I can knit, crochet, sew, mod podge, and hot glue with the best of them. I also can find studs, drill pilot holes, change out light fixtures, and use a miter saw. I can bake just about anything, and consider baked goods one of my love languages. I know what spark plugs do, and the difference between an inline engine and a V8. I have my mommy medical degree, and know how to bargain shop. I’m good with technology and computers, both the hardware and software side.
In a family with no sons, quite a bit of “boy” knowledge was handed down to me as a result of being the default helper. We have a son and two daughters, and my plan is to raise them with the wide spectrum of skills my parents passed on to me! Here are a few things usually attributed to one gender or another that I am going to make sure all of our children can do:
I think it’s important to be able to wash clothes without ending up with a pink, shrunken load. I also think knowing how to treat stains, iron, replace buttons, and fix hems are basic skills that are necessary to know. (If you ever need cleaning advice, hit up “Laundry Love & Cleaning Science” on Facebook!)
Like I mentioned above, baking is my thing more than cooking. It doesn’t help that I am the pickiest eater and have no sense of adventure when it comes to food (or life for that matter, but that’s a different blog post), but I am still able to follow any basic recipe. I would love for my children to have a solid skill set and be able to feel comfortable in the kitchen. At this point helping me cook is fun, and I’d love to encourage that so they never see cooking as a chore!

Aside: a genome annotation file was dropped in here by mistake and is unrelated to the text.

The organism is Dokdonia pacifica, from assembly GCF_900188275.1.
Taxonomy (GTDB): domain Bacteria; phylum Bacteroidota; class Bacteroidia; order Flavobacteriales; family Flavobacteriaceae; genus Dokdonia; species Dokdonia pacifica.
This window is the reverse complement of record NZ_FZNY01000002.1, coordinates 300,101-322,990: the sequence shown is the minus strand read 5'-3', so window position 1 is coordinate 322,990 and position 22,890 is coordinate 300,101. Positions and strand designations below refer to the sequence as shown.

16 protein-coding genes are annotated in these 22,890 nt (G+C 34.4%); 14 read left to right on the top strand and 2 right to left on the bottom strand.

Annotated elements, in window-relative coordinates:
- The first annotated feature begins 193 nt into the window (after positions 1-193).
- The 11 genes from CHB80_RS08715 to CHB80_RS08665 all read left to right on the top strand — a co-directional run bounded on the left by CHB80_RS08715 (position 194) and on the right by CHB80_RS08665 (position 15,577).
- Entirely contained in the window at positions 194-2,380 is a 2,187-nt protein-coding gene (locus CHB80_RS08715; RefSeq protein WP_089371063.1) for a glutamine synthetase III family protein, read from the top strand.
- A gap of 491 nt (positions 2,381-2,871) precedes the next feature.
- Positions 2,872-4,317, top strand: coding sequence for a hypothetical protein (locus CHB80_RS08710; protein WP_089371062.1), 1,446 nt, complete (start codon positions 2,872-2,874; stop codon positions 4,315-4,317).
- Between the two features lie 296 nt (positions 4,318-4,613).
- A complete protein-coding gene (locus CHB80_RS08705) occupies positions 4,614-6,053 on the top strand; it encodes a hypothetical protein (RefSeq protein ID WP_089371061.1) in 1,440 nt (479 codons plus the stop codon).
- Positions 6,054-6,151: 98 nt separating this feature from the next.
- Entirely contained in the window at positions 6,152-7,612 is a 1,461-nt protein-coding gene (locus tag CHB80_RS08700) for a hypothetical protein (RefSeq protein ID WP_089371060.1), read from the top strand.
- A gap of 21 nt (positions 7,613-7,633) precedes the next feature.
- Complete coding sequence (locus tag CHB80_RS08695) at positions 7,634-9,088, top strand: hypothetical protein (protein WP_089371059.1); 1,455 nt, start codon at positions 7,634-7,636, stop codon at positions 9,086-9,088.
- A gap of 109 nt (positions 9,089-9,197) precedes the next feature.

I love my husband for so so many reasons, but a good housekeeper he is not. He’s not messy, but he doesn’t know what to clean, how to clean, or with what substance. I’m sure there are plenty of things I clean regularly that he has no idea need to be done, and I’m a pretty lazy housekeeper myself. My son won’t have the luxury of not knowing these things.
I technically know how to change a tire, I just wasn’t strong enough the one time I needed to do it. I know how to check my fluids and tires and fill them up. Changing wiper blades is easy, and I might have taught myself to buff out surface scratches after I hit a traffic cone. I know what antifreeze smells like so I can identify it if it’s leaking. I think these are good skills for safety reasons too!
I will teach my kids what a stud is, why you need to find them, and what to do if they aren’t where you need them. Also which drill bit to select when drilling pilot holes. I think it’s good to have a basic knowledge of electricity and the breaker box, and know how to change electrical fixtures without shocking yourself or burning the house down. I don’t know much about plumbing, but I can change out a faucet, and turn off the water both at the source and at the street in case of a leak or issue.
Money Management Skills
I’ll be honest, this is something my husband takes care of primarily, but mostly because I don’t want to (ha!) and as an actuary, it is his thing. But knowing how to create and follow a budget, take care of your credit score, and make good long-term financial decisions are crucial skills that I’d rather teach them then have them figure out the hard way.
The last thing I will make sure all of my children know is manners, courtesy, and how to be a good human being. This is something my husband excels at and was so attractive to me from day one. They will hold open doors, use “please”, “thank you”, and “you’re welcome”, and acknowledge everyone from the Queen of England to the busboy at a restaurant.
My children won’t park like jerks (seriously this is on my list). And they will stand up against injustices and will speak up when they see someone being wronged. I hope they won’t feel entitled to anything (except love and acceptance). They will know what hard work looks like and will have goals and aspirations to motivate them to succeed. My goal is to raise well rounded and positively contributing members of society. We also have family goals like love the Lord, always root for the Dallas Cowboys, and put your parents in a nice “home” when the time comes (only kind of kidding).
What are some skills you want to teach your children?